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Water Consumption and Return-to-Sewer (RTS) Study

Water Consumption and Return-to-Sewer (RTS) Study

return to sewer
Background

Although the consumption of water in Abu Dhabi is high, less than 20% of the total water delivered to the transmission system is “Returned to Sewer” (RTS). This means that over 80% water ends up on the ground. Our goal is to encourage a more efficient use of water and increase the amount that is recaptured after use.

This project was part of an initiative to calculate and analyse RTS rates to provide information and aid in the development of a long-term water resources strategy for the Emirate, particularly those components related to typical water consumption patterns from different property types in the Emirate, water planning and forecasting tools, and potential volumetric tariff approaches.

Examination of the findings of an initial  water consumption and return-to-sewer (RTS) project involving many unknowns and multiple organisations to critically assess the methodologies used by the Regulation and Supervision Bureau for the Water, Wastewater, and Electricity Sector for the Emirate of Abu Dhabi.

The Project

In 2010, a pilot study was commissioned to investigate the potential of calculating RTS rates from seven selected catchments within Abu Dhabi Island and adjacent areas. The key aspect of an RTS calculation is the balance between the volume of potable water entering a specific property or group of properties and the volume of wastewater leaving the properties within a specified period. Understanding the key factors that influence determination the volumes of wastewater and potable water was a critical part of this project. In gaining an understanding of these factors, an assessment was made of the evidence-based data obtained from interviews and a subsequent data collection process, and an opinion about the level of confidence in this data was provided.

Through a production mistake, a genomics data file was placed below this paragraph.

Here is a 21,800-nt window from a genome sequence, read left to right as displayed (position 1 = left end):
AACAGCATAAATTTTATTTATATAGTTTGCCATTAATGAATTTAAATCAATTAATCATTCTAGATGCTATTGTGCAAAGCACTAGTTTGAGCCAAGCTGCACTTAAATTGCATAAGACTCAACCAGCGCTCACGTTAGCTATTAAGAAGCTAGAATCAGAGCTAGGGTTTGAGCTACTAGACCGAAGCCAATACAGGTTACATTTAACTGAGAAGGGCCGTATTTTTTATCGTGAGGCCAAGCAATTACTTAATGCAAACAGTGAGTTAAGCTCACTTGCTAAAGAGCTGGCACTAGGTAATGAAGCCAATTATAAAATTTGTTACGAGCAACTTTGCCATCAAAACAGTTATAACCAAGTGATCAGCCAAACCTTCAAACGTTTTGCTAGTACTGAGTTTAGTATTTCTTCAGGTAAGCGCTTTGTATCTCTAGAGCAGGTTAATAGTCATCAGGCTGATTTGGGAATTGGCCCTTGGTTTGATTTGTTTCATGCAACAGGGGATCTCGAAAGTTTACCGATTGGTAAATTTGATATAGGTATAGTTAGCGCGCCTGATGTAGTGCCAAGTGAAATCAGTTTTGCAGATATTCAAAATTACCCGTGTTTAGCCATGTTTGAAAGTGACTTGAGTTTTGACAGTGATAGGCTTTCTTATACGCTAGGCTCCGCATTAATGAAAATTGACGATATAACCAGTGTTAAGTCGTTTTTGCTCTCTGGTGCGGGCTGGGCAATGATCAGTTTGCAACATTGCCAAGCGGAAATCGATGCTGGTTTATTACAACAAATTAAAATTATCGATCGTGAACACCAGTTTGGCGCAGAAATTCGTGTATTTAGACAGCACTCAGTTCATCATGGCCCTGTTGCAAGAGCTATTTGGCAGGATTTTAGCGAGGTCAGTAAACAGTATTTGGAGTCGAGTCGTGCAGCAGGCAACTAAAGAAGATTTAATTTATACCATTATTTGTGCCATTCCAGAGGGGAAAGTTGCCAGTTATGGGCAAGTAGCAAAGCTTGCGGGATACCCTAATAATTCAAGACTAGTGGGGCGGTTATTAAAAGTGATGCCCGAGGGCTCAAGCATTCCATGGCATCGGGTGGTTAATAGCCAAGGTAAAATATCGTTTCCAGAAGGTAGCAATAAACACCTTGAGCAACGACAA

The project focused on a review and commentary of an earlier pilot study relating to the selection of seven discrete catchments, the approach to data collection, and interpretation of this data, and provided a specialist view on the data collection methodologies used. Other issues that required consideration relate to infiltration, metering accuracy and matching the boundaries of the selected catchments.

This project was packaged into three related tasks:

  • Review the pilot study conducted in 2010
  • Define the key factors influencing RTS calculations
  • Recommend further work required
The Outcome

The project team developed and implemented an innovative technique to assess the relative gravity (or seriousness) of the various factors that influence the determination of RTS values. The overall analysis was based upon an assessment that approximates the quality of data through a comparison of various indicators and benchmarks within the range of the specific indicator or benchmark. This generic approach provided the flexibility necessary to assess various types of data sets. The quality assessment process therefore ensured that the data were marked as reliable, average (e.g. mediocre) or unreliable.

The assessment process led to the formulation of recommended strategies to address anomalies in establishing RTS values in specific catchments as well as for future RTS studies.